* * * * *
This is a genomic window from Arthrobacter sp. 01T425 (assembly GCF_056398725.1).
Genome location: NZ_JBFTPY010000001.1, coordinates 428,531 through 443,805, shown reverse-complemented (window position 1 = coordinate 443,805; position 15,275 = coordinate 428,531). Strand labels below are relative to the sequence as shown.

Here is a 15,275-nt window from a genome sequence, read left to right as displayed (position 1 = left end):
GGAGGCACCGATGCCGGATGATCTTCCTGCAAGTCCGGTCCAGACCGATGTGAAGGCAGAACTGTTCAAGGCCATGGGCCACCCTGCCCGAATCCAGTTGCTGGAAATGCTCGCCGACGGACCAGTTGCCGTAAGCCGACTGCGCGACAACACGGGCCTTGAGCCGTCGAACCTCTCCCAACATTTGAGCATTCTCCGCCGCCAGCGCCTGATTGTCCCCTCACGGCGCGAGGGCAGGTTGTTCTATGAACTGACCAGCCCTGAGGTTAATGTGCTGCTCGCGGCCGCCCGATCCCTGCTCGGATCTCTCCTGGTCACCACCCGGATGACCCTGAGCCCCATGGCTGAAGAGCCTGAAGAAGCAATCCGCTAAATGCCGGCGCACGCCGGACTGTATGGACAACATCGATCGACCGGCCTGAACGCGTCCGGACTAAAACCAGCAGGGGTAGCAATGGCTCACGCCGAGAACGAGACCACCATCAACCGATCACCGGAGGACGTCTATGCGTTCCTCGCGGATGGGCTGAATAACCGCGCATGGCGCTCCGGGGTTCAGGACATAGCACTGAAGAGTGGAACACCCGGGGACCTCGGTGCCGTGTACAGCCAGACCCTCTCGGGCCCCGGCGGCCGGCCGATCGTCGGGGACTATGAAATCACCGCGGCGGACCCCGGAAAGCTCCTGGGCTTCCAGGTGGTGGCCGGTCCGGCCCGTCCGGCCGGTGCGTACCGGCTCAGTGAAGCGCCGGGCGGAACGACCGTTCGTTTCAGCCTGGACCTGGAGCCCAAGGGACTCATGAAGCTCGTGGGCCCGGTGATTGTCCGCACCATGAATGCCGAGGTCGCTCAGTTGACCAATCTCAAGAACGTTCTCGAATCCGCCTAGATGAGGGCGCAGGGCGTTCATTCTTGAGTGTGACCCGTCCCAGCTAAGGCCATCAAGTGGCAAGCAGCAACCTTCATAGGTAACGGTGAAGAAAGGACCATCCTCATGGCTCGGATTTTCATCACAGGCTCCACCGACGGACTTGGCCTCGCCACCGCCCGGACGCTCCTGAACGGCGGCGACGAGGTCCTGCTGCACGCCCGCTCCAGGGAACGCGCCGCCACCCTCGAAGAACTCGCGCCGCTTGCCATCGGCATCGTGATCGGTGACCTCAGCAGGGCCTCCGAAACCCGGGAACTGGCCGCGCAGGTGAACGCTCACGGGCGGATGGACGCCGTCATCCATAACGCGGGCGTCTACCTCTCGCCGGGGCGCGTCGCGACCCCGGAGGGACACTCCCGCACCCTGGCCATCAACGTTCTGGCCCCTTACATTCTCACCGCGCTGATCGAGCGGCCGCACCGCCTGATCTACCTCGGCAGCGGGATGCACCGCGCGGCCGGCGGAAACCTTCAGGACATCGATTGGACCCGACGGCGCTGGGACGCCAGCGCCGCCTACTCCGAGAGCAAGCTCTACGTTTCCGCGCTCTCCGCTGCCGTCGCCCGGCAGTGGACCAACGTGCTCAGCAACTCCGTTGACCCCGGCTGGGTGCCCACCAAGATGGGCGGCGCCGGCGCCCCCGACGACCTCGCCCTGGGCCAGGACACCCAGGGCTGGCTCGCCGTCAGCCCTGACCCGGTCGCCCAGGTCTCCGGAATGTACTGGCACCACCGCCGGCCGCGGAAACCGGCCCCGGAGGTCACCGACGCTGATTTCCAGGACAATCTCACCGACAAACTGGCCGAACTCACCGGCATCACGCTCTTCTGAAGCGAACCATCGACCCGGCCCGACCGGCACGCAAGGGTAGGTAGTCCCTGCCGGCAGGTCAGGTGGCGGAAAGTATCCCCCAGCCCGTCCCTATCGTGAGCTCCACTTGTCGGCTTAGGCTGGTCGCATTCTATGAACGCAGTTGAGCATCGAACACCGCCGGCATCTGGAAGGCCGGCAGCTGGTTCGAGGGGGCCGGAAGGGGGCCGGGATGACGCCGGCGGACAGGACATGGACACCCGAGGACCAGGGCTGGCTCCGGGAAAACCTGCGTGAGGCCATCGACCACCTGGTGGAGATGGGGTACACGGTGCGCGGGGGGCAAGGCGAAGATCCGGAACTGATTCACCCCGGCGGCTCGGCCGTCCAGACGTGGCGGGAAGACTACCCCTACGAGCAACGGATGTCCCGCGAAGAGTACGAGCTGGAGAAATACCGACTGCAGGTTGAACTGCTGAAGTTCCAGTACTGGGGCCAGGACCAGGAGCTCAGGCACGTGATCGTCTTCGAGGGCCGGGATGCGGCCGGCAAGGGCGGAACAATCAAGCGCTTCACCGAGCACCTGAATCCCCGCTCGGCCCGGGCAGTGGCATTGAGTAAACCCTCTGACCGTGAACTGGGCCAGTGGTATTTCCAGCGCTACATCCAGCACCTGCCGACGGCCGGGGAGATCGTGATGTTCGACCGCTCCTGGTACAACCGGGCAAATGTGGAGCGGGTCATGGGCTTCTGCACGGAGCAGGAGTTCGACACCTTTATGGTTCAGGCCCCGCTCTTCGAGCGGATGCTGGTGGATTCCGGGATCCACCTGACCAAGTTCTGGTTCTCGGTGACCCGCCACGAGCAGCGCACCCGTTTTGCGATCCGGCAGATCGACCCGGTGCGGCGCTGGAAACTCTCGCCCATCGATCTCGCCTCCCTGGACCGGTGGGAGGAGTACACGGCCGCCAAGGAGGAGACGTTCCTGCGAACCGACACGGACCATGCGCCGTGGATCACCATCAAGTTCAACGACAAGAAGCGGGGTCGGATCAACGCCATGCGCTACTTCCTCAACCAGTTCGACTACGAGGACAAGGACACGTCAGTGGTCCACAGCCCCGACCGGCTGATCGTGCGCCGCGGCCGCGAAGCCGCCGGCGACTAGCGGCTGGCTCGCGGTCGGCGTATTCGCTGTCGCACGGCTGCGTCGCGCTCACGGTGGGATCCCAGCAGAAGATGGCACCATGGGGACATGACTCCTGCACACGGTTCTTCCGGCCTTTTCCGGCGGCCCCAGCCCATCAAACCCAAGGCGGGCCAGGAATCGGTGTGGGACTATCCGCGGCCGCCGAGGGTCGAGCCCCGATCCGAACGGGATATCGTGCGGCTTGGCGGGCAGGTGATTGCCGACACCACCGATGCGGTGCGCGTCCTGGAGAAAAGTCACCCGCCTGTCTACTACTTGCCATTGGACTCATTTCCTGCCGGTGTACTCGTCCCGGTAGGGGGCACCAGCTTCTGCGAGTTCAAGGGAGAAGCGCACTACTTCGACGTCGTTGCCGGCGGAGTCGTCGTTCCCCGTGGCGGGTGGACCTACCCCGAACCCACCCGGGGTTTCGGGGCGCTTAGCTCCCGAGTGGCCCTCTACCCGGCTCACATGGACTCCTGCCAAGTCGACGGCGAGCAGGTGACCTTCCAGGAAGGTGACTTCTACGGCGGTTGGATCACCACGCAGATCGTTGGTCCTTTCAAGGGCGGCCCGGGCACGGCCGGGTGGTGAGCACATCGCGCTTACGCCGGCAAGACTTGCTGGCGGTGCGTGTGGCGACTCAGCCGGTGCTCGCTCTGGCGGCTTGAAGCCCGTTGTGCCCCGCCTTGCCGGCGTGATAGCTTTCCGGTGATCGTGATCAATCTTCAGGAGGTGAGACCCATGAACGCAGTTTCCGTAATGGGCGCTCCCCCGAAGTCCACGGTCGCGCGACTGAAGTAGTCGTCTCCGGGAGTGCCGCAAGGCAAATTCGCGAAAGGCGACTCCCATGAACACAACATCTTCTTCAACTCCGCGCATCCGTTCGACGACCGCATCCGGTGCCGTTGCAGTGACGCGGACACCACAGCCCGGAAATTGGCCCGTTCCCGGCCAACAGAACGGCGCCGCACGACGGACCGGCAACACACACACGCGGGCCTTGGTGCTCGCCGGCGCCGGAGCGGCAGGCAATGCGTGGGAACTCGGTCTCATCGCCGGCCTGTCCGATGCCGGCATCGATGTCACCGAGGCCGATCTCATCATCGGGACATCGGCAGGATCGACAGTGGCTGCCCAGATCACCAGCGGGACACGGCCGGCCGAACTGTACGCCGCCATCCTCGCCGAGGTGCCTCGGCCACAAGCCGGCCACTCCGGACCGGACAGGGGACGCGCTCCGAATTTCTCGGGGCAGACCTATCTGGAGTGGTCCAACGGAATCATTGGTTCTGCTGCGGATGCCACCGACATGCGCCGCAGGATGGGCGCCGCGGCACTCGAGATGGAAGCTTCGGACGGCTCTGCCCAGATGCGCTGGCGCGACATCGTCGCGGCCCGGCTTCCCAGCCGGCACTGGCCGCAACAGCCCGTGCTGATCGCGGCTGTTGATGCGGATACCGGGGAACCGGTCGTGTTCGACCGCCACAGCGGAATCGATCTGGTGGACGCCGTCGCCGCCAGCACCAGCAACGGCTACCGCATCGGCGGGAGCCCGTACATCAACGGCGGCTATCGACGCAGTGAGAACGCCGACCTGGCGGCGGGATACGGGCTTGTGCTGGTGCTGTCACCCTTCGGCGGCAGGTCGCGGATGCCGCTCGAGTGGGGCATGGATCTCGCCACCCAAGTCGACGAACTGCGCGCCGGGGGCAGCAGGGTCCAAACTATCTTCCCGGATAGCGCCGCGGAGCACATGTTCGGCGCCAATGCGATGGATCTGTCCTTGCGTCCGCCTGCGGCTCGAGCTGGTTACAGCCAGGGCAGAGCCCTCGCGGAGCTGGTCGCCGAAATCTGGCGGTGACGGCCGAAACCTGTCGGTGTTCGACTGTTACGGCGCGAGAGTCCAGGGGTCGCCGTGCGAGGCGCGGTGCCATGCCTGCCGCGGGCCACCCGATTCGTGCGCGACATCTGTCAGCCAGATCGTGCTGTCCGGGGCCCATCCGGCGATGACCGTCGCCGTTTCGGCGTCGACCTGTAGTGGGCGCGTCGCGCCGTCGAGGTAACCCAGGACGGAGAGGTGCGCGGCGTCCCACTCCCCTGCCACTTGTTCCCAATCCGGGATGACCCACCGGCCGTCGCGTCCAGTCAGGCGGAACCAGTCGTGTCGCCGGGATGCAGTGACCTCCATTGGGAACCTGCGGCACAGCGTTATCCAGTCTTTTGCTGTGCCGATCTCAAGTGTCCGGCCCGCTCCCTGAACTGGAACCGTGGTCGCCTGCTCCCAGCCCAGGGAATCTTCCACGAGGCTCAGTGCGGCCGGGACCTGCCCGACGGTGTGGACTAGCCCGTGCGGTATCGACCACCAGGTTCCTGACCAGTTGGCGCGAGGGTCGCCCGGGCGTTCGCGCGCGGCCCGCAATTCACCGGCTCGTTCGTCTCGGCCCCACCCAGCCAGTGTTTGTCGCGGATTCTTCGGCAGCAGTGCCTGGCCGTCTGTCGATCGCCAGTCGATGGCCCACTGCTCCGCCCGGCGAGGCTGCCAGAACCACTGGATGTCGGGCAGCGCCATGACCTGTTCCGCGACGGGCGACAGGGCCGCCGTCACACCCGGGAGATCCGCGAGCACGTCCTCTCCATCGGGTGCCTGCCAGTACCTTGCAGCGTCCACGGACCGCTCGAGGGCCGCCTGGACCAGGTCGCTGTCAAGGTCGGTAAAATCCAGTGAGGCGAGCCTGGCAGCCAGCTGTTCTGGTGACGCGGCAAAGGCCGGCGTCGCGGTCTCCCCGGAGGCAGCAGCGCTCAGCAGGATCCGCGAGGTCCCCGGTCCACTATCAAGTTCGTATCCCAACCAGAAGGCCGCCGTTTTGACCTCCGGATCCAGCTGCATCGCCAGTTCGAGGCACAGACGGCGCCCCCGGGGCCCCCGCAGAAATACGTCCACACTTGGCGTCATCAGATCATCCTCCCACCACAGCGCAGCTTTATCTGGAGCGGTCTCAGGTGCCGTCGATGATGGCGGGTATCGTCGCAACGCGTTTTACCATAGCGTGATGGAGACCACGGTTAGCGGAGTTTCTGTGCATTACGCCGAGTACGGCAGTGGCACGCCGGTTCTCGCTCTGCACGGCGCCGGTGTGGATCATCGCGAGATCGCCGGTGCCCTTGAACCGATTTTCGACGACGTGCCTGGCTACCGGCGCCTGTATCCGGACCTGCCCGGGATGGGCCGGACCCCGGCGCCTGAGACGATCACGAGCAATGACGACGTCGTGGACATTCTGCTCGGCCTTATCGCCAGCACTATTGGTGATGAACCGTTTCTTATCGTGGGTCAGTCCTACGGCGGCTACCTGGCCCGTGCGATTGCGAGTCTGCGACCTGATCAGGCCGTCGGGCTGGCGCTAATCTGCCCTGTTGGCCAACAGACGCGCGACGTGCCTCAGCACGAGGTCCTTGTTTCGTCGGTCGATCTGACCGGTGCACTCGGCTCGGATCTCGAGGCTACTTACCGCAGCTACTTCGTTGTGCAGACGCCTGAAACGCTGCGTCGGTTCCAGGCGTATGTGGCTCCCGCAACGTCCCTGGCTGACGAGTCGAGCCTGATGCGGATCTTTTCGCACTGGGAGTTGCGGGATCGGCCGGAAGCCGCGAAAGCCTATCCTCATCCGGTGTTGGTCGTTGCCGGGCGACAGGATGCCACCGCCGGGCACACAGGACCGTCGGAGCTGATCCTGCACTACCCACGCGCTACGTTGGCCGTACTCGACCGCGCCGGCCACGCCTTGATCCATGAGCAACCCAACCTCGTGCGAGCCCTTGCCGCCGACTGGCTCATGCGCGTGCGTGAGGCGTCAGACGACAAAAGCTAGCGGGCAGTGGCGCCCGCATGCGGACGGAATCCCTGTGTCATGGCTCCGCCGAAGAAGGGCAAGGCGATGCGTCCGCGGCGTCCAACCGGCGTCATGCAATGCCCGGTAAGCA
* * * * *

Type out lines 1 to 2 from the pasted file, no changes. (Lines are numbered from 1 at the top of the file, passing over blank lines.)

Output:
This is a genomic window from Arthrobacter sp. 01T425 (assembly GCF_056398725.1).
Genome location: NZ_JBFTPY010000001.1, coordinates 428,531 through 443,805, shown reverse-complemented (window position 1 = coordinate 443,805; position 15,275 = coordinate 428,531). Strand labels below are relative to the sequence as shown.